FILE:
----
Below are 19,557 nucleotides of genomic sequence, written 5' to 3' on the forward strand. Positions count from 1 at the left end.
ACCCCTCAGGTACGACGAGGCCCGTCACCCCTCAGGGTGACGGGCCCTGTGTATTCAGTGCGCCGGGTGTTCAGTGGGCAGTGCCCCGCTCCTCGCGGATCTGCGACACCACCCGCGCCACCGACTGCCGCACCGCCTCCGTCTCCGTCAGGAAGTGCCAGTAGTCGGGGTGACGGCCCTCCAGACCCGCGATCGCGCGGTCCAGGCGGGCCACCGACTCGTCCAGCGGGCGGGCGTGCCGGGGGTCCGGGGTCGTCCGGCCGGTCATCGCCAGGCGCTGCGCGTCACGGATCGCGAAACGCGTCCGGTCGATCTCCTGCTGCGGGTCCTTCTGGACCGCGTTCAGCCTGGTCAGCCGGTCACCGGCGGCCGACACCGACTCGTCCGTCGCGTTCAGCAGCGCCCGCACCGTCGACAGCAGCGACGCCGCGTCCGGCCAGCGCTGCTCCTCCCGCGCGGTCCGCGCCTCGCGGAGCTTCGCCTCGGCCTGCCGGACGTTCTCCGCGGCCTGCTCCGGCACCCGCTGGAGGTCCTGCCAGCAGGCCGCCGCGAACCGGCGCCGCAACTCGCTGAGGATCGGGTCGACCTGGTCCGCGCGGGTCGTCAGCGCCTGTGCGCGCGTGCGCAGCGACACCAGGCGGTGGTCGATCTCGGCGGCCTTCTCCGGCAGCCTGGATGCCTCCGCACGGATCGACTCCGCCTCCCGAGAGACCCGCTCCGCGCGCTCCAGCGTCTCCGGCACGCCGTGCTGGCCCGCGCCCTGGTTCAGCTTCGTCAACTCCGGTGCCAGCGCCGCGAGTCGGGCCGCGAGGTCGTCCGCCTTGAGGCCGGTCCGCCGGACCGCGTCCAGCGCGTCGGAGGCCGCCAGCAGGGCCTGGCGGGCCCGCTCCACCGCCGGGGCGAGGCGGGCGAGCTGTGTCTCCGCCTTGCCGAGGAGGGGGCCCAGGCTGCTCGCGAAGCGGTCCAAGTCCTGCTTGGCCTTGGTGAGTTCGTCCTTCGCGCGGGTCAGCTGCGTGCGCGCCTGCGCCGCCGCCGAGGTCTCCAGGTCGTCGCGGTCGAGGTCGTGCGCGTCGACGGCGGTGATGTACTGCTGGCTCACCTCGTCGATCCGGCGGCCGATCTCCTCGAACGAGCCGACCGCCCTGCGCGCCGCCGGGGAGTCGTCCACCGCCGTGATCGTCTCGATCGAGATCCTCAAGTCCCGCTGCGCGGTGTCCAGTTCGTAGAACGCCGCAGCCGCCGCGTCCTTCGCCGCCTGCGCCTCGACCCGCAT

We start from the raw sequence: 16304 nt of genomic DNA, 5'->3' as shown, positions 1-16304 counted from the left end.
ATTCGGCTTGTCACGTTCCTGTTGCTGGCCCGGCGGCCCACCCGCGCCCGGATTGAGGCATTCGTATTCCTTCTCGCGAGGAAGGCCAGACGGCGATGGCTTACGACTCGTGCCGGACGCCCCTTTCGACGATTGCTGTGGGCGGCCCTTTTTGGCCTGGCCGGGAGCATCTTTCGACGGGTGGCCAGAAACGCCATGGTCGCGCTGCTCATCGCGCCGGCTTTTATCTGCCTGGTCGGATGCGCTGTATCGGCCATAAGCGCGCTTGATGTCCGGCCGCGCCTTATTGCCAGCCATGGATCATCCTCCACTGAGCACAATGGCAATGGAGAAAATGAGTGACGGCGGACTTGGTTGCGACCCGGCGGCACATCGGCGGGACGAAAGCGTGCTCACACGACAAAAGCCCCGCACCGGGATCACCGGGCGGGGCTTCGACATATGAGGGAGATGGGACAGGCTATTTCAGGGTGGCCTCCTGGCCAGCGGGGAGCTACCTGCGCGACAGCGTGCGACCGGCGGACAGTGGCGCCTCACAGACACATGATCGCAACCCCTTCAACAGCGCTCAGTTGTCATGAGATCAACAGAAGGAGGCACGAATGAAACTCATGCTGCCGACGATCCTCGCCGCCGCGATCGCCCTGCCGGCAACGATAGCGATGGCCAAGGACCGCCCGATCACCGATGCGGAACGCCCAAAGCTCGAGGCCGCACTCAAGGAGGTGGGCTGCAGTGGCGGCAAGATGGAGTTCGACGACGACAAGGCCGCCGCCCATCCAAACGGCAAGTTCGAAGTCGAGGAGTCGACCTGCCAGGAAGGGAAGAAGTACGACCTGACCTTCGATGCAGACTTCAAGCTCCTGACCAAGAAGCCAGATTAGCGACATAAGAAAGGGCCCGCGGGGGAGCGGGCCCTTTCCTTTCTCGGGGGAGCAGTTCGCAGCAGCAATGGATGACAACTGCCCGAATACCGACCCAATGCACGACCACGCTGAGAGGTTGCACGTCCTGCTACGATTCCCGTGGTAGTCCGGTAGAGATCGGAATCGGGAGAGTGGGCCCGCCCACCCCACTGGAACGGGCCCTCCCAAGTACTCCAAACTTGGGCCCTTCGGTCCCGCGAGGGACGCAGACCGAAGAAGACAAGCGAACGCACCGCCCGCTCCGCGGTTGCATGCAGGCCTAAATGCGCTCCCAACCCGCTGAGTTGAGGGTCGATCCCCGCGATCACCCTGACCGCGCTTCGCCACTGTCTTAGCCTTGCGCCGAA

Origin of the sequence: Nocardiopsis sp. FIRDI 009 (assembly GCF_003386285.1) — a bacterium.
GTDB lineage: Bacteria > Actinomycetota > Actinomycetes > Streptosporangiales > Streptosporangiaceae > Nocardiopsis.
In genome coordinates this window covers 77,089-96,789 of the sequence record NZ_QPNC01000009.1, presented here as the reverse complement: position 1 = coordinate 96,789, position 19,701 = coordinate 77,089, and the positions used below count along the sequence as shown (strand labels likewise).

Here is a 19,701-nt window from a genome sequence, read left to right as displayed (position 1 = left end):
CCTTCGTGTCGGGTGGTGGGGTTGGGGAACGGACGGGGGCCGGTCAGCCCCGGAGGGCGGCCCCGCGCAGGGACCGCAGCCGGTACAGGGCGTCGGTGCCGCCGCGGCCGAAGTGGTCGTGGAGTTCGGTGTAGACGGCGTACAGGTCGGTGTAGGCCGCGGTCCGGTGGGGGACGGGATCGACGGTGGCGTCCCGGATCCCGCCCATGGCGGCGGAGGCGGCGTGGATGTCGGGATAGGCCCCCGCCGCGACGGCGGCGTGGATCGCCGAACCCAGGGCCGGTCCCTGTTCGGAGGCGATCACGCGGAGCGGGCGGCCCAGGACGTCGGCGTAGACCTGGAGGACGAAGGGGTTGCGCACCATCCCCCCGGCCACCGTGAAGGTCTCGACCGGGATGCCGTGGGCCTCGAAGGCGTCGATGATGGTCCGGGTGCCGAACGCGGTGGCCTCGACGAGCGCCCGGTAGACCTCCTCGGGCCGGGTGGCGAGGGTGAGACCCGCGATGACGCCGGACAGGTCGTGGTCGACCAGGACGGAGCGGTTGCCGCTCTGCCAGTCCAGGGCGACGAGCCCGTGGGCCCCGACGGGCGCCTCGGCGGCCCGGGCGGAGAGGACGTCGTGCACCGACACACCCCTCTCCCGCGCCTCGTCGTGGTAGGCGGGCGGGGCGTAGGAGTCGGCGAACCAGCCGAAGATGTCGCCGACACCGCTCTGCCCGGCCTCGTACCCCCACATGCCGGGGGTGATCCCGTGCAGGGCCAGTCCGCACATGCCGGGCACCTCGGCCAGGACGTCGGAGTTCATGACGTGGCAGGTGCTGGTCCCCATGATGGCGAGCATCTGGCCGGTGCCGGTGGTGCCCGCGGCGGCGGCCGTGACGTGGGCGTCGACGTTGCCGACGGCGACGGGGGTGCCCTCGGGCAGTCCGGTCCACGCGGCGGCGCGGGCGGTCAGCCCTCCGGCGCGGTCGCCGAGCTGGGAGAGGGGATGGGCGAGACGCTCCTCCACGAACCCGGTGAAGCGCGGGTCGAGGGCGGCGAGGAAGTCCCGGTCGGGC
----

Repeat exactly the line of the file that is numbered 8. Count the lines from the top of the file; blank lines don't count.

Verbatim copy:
Here is a 19,701-nt window from a genome sequence, read left to right as displayed (position 1 = left end):